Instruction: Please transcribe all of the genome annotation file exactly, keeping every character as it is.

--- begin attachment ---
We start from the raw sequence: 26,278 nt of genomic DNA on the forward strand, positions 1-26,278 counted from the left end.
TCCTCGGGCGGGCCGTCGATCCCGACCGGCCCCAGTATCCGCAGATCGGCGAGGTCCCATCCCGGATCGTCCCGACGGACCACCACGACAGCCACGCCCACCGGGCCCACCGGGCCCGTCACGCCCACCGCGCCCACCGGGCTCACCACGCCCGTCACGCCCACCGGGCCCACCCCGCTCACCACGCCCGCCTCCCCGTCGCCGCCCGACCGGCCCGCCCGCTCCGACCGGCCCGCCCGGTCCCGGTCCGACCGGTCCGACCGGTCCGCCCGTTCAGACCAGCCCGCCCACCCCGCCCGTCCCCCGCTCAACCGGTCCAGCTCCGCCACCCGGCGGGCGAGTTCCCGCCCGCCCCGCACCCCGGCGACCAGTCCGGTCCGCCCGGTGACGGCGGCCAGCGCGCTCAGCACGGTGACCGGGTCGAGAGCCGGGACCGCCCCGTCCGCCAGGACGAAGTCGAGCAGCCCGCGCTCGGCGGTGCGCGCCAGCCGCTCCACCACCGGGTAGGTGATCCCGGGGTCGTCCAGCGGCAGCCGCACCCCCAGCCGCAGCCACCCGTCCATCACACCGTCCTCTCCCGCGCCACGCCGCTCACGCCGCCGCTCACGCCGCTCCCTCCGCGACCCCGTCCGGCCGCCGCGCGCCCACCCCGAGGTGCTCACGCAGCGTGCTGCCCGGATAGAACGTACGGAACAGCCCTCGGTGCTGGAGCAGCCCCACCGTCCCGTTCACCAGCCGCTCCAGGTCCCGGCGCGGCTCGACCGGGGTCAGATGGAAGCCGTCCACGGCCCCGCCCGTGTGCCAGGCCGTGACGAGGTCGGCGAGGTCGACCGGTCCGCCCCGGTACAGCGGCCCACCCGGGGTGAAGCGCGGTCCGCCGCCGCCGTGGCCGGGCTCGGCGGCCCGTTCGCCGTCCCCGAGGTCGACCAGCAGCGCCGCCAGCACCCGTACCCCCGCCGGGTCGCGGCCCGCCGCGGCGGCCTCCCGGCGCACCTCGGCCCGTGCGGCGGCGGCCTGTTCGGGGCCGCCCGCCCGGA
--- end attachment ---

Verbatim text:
We start from the raw sequence: 26,278 nt of genomic DNA on the forward strand, positions 1-26,278 counted from the left end.
TCCTCGGGCGGGCCGTCGATCCCGACCGGCCCCAGTATCCGCAGATCGGCGAGGTCCCATCCCGGATCGTCCCGACGGACCACCACGACAGCCACGCCCACCGGGCCCACCGGGCCCGTCACGCCCACCGCGCCCACCGGGCTCACCACGCCCGTCACGCCCACCGGGCCCACCCCGCTCACCACGCCCGCCTCCCCGTCGCCGCCCGACCGGCCCGCCCGCTCCGACCGGCCCGCCCGGTCCCGGTCCGACCGGTCCGACCGGTCCGCCCGTTCAGACCAGCCCGCCCACCCCGCCCGTCCCCCGCTCAACCGGTCCAGCTCCGCCACCCGGCGGGCGAGTTCCCGCCCGCCCCGCACCCCGGCGACCAGTCCGGTCCGCCCGGTGACGGCGGCCAGCGCGCTCAGCACGGTGACCGGGTCGAGAGCCGGGACCGCCCCGTCCGCCAGGACGAAGTCGAGCAGCCCGCGCTCGGCGGTGCGCGCCAGCCGCTCCACCACCGGGTAGGTGATCCCGGGGTCGTCCAGCGGCAGCCGCACCCCCAGCCGCAGCCACCCGTCCATCACACCGTCCTCTCCCGCGCCACGCCGCTCACGCCGCCGCTCACGCCGCTCCCTCCGCGACCCCGTCCGGCCGCCGCGCGCCCACCCCGAGGTGCTCACGCAGCGTGCTGCCCGGATAGAACGTACGGAACAGCCCTCGGTGCTGGAGCAGCCCCACCGTCCCGTTCACCAGCCGCTCCAGGTCCCGGCGCGGCTCGACCGGGGTCAGATGGAAGCCGTCCACGGCCCCGCCCGTGTGCCAGGCCGTGACGAGGTCGGCGAGGTCGACCGGTCCGCCCCGGTACAGCGGCCCACCCGGGGTGAAGCGCGGTCCGCCGCCGCCGTGGCCGGGCTCGGCGGCCCGTTCGCCGTCCCCGAGGTCGACCAGCAGCGCCGCCAGCACCCGTACCCCCGCCGGGTCGCGGCCCGCCGCGGCGGCCTCCCGGCGCACCTCGGCCCGTGCGGCGGCGGCCTGTTCGGGGCCGCCCGCCCGGA